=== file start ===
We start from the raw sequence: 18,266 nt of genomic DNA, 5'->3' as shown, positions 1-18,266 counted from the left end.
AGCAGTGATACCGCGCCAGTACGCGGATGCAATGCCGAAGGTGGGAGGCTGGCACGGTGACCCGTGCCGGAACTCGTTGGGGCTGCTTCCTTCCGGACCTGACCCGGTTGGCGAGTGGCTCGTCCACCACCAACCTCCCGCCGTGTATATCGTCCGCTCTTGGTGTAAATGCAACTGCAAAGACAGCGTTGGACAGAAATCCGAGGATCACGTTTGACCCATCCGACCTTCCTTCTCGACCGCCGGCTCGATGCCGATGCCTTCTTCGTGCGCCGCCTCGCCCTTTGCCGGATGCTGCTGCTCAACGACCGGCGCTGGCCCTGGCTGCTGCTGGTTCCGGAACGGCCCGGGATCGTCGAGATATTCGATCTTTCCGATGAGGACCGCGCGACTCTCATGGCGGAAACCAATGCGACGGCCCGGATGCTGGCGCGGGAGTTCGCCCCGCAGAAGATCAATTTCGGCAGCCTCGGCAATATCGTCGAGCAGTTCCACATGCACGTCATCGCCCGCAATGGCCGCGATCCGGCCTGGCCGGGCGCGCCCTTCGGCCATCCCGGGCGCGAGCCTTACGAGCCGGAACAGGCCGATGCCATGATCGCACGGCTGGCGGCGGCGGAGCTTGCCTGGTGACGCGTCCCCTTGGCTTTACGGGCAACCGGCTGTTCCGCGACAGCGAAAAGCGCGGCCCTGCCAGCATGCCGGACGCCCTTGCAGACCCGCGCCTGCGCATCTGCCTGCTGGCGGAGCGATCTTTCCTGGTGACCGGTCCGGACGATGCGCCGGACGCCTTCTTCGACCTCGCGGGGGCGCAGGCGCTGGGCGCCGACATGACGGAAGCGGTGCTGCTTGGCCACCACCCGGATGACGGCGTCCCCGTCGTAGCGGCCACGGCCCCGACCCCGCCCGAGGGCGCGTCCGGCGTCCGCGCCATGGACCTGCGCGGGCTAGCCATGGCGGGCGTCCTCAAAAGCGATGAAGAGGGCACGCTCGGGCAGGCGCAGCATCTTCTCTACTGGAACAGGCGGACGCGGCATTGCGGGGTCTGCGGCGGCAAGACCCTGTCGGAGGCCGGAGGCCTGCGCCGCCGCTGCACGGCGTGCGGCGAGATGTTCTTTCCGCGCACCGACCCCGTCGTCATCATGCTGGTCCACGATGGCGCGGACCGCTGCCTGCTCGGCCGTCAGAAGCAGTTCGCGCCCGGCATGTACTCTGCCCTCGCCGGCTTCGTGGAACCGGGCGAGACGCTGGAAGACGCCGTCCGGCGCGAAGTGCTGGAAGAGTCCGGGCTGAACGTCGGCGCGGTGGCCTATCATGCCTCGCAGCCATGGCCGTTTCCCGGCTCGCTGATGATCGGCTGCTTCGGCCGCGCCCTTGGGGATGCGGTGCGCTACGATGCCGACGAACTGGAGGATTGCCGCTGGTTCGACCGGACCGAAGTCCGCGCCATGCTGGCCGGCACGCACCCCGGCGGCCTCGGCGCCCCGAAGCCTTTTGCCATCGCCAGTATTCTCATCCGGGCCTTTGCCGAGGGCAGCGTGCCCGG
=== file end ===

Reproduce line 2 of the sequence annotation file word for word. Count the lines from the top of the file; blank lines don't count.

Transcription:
AGCAGTGATACCGCGCCAGTACGCGGATGCAATGCCGAAGGTGGGAGGCTGGCACGGTGACCCGTGCCGGAACTCGTTGGGGCTGCTTCCTTCCGGACCTGACCCGGTTGGCGAGTGGCTCGTCCACCACCAACCTCCCGCCGTGTATATCGTCCGCTCTTGGTGTAAATGCAACTGCAAAGACAGCGTTGGACAGAAATCCGAGGATCACGTTTGACCCATCCGACCTTCCTTCTCGACCGCCGGCTCGATGCCGATGCCTTCTTCGTGCGCCGCCTCGCCCTTTGCCGGATGCTGCTGCTCAACGACCGGCGCTGGCCCTGGCTGCTGCTGGTTCCGGAACGGCCCGGGATCGTCGAGATATTCGATCTTTCCGATGAGGACCGCGCGACTCTCATGGCGGAAACCAATGCGACGGCCCGGATGCTGGCGCGGGAGTTCGCCCCGCAGAAGATCAATTTCGGCAGCCTCGGCAATATCGTCGAGCAGTTCCACATGCACGTCATCGCCCGCAATGGCCGCGATCCGGCCTGGCCGGGCGCGCCCTTCGGCCATCCCGGGCGCGAGCCTTACGAGCCGGAACAGGCCGATGCCATGATCGCACGGCTGGCGGCGGCGGAGCTTGCCTGGTGACGCGTCCCCTTGGCTTTACGGGCAACCGGCTGTTCCGCGACAGCGAAAAGCGCGGCCCTGCCAGCATGCCGGACGCCCTTGCAGACCCGCGCCTGCGCATCTGCCTGCTGGCGGAGCGATCTTTCCTGGTGACCGGTCCGGACGATGCGCCGGACGCCTTCTTCGACCTCGCGGGGGCGCAGGCGCTGGGCGCCGACATGACGGAAGCGGTGCTGCTTGGCCACCACCCGGATGACGGCGTCCCCGTCGTAGCGGCCACGGCCCCGACCCCGCCCGAGGGCGCGTCCGGCGTCCGCGCCATGGACCTGCGCGGGCTAGCCATGGCGGGCGTCCTCAAAAGCGATGAAGAGGGCACGCTCGGGCAGGCGCAGCATCTTCTCTACTGGAACAGGCGGACGCGGCATTGCGGGGTCTGCGGCGGCAAGACCCTGTCGGAGGCCGGAGGCCTGCGCCGCCGCTGCACGGCGTGCGGCGAGATGTTCTTTCCGCGCACCGACCCCGTCGTCATCATGCTGGTCCACGATGGCGCGGACCGCTGCCTGCTCGGCCGTCAGAAGCAGTTCGCGCCCGGCATGTACTCTGCCCTCGCCGGCTTCGTGGAACCGGGCGAGACGCTGGAAGACGCCGTCCGGCGCGAAGTGCTGGAAGAGTCCGGGCTGAACGTCGGCGCGGTGGCCTATCATGCCTCGCAGCCATGGCCGTTTCCCGGCTCGCTGATGATCGGCTGCTTCGGCCGCGCCCTTGGGGATGCGGTGCGCTACGATGCCGACGAACTGGAGGATTGCCGCTGGTTCGACCGGACCGAAGTCCGCGCCATGCTGGCCGGCACGCACCCCGGCGGCCTCGGCGCCCCGAAGCCTTTTGCCATCGCCAGTATTCTCATCCGGGCCTTTGCCGAGGGCAGCGTGCCCGG